By Ryan Yousefi
By Chuck Strouse
By Terrence McCoy
By Terrence McCoy
By Terrence McCoy
By Michael E. Miller
By Kyle Munzenrieder
By Michael E. Miller
These excerpts conjure up images of, in Raschke's words, "some beetle-browed, red-necked, fire-breathing Baptist," but in person their author hardly could seem more reasonable or benign. He arrives promptly for our interview at a meeting place of his choice - a Denny's restaurant - dressed in a conservative suit and looking not unlike any harried professor. A burly, barrel-chested man in his early forties, with modish hair that curls over his ears, Raschke is an enthusiastic orator given to broad gestures and high volume. He orders a hefty slab of chocolate cream pie and cup after cup of coffee, and as he passionately defends his hypotheses about Satanism, he remains oblivious to the blue-haired heads that swivel to listen in.
Raschke says he first became curious about the so-called "religious counterculture" while attending the University of California at Berkeley during the late Sixties, but didn't take an academic interest in the subject until he arrived at the University of Denver in 1972. His first published article, "The Asian Invasion of New Religions: Creative Innovations or New Gnosticism," started a scholarly argument that still reverberates today. Just ask him. About the time he published his first book, The Interruption of Eternity, his investigations of such figures as the Guru Maharaj Ji, a mid-Seventies Denver fixture whom Raschke describes as "a fat little kid who was about fourteen years old and called himself `the perfect master and lord of the universe,'" led him to put so-called cults and new age precursors under his academic microscope. He was knee-deep in these new religious studies when, in 1981, he first heard about satanic practices in the area, from a source he refers to by the pseudonym John Jones.
"John came to me as one of those people over the years who would call me up out of the blue to tell me what they're doing with their life," Raschke says. "He was talking to me about a whole weird and wild spectrum of things: communication with ascended entities and all this new age kind of stuff. And at some point [he said that] he had known people who would pick up hitchhikers and take them out to the Pueblo reservoir and sacrifice them."
With no proof and a source he admits "lived in a different world," Raschke wasn't convinced by John's claims. But they planted a devilish seed of curiosity that refused to go away. "After a three- or four-year period, I'd heard so many of these stories from so many different people, all of them coming out of what could be called the metaphysical underground, that I concluded there was probably something going on," he says now. He became more convinced as the result of a long correspondence with Linda Blood, an ex-girlfriend of Michael Aquino, and by the time 1988 rolled around, Raschke was appearing as an expert witness at the trial of Joplin, Missouri, teen Pete Roland.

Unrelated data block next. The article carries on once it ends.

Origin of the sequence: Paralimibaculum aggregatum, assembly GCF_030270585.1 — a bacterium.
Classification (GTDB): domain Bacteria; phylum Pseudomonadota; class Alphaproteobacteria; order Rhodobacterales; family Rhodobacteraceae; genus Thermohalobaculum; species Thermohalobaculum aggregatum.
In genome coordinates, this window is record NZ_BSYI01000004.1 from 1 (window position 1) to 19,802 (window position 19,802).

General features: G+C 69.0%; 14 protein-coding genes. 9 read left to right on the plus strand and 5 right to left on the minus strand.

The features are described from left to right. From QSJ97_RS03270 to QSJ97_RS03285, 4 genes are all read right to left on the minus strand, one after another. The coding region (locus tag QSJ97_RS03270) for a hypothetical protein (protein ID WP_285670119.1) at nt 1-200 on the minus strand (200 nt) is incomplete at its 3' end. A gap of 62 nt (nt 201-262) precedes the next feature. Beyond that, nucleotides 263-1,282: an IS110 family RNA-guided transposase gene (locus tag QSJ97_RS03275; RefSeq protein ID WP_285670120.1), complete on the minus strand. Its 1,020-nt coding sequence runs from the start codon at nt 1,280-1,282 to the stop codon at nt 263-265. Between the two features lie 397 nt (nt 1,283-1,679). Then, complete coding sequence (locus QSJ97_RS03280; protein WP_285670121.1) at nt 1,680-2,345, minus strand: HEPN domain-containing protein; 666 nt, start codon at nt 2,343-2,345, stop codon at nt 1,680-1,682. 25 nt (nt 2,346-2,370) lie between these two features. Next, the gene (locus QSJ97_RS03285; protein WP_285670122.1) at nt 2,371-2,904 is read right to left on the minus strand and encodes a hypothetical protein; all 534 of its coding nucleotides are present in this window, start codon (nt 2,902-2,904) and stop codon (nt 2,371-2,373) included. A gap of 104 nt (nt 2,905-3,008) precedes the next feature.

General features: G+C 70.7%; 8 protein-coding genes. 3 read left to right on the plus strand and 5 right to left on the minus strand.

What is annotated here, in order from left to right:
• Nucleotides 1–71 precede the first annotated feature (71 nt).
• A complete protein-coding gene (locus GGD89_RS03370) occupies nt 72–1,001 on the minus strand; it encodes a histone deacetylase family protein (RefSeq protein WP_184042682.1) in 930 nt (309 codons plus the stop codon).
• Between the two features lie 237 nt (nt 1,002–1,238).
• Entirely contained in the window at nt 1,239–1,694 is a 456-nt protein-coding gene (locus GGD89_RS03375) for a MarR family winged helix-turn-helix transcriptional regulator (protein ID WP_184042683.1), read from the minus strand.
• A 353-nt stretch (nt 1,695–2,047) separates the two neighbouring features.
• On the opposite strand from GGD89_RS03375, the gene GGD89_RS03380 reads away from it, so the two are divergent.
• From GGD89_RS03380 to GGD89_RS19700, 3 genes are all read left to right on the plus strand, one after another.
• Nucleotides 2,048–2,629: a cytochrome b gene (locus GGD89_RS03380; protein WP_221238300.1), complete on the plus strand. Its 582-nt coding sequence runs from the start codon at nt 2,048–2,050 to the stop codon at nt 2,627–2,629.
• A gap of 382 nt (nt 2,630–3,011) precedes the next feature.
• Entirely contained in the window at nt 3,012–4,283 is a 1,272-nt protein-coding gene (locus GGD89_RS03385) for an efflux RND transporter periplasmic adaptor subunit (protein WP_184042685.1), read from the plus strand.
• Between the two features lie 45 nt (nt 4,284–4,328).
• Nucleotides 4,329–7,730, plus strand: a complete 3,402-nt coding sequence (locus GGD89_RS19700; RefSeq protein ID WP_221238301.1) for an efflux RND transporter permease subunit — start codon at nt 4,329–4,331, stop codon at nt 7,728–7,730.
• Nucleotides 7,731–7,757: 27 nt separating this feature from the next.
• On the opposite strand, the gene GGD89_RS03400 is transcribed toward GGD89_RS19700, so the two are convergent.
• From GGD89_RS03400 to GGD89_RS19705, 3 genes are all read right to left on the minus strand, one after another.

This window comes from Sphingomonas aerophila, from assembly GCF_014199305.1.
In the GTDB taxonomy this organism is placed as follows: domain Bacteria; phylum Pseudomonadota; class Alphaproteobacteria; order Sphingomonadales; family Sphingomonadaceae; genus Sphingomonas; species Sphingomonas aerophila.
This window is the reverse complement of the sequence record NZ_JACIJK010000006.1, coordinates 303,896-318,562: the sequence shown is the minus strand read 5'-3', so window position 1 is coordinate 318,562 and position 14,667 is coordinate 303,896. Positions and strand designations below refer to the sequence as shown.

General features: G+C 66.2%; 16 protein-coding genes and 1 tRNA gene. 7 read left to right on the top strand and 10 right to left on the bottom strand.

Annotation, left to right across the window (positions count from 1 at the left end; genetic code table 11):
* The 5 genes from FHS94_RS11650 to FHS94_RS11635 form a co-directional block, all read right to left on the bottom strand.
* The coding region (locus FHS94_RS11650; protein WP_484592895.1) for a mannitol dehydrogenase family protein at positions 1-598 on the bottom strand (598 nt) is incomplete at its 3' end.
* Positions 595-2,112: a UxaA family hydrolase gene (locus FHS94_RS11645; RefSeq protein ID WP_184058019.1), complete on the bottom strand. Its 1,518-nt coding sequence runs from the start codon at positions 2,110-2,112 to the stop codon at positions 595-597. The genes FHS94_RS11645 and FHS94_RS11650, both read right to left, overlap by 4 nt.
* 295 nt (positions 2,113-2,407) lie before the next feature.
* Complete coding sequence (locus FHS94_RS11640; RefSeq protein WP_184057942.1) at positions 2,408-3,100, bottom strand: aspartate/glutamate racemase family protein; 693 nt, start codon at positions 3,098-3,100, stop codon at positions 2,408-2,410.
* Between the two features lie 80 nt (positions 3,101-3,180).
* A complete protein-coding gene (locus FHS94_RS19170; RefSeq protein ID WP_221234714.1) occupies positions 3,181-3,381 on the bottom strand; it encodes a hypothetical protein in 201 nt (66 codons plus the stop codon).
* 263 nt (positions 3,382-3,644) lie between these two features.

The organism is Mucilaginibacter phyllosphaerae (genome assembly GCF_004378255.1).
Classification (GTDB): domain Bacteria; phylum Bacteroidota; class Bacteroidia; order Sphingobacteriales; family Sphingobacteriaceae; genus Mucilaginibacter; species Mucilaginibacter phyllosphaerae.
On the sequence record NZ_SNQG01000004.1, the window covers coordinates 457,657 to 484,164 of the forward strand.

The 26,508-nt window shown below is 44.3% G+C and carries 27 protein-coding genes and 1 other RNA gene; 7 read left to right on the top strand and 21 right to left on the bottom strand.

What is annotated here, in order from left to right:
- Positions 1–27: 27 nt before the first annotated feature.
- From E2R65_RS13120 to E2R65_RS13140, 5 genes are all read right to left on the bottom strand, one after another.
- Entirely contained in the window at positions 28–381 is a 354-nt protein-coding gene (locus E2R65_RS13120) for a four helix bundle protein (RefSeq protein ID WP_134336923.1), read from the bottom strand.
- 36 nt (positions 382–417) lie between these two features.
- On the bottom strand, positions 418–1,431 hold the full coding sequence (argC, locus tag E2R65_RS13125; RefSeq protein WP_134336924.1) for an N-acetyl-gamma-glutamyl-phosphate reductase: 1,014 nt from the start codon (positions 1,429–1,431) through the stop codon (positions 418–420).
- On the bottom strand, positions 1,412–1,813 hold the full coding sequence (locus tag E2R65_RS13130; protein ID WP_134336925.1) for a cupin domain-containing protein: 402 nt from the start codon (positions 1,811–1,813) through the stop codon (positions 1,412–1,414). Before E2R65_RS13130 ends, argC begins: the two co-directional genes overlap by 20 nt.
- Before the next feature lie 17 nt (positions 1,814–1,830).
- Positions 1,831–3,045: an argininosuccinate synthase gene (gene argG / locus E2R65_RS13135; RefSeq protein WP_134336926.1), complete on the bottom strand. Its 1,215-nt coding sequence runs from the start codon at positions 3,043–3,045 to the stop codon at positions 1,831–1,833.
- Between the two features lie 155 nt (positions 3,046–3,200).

Roland, along with cronies Ron Clements and Jim Hardy, was charged with the December 1987 murder of schoolmate Steven Newberry. According to Raschke's account, Hardy, his school's senior class president, led a "mini-mafia" of drug-addicted Satanists who "sacrificed" Newberry. His evidence included allegedly satanic graffiti found near the body, Pete Roland's record collection (lots of Ozzy Osbourne, Iron Maiden, and Black Sabbath, as well as music by well-known vampirists such as the J. Geils Band), and the testimony of plenty of kids in the area. Roland told his psychiatrist that the boys chanted "Sacrifice to Satan! Sacrifice to Satan!" while clubbing Newberry to death.
As he does elsewhere in Painted Black, Raschke focuses on the most sensational claims he can find, no matter who makes them. Some of the juiciest are attributed to a "stoned" teen identified only as Eddie, who "began to steep himself in the darker dimensions of the `faith,' which he claimed was erected upon the ideas and traditions of the Church of Satan." Raschke even prints Eddie's statement that "I can walk down the hall of school and see more committed Satanists than Christians. It's like the flu. One person catches it, and everybody catches it."
Raschke defends the presence of these off-the-cuff allegations by noting that his publishers wanted a book "with large sales potential" that should be "comprehensive and impeccably researched, and they wanted it to tell stories." To Raschke, then, Eddie's comments, and the dozens of others like them in Painted Black, are simply color, used to make his narrative more readable. "Frankly," he adds, "this kid really wanted to talk to me and he told me a lot of crap that I didn't put in, things like Anton LaVey was 2000 years old. I didn't put [Eddie's quotes] in there to prove a point, it was just part of the story. If I supported them, I would have said it."
About the material on heavy metal, however, Raschke admits to having a few regrets. "My son has read the book and he's been somewhat critical of my own treatment" of the subject, Raschke says. "I want to make the point that I only deal with a chapter on heavy metal. I realize that's what everybody wants to talk about, but I wasn't really interested that much in the beginning. I just wanted to deal with the issue because that's what the editor wanted to deal with." On top of that, he's "a big fan" of Led Zeppelin, a group singled out by fundamentalists as teeth-baring Satanists.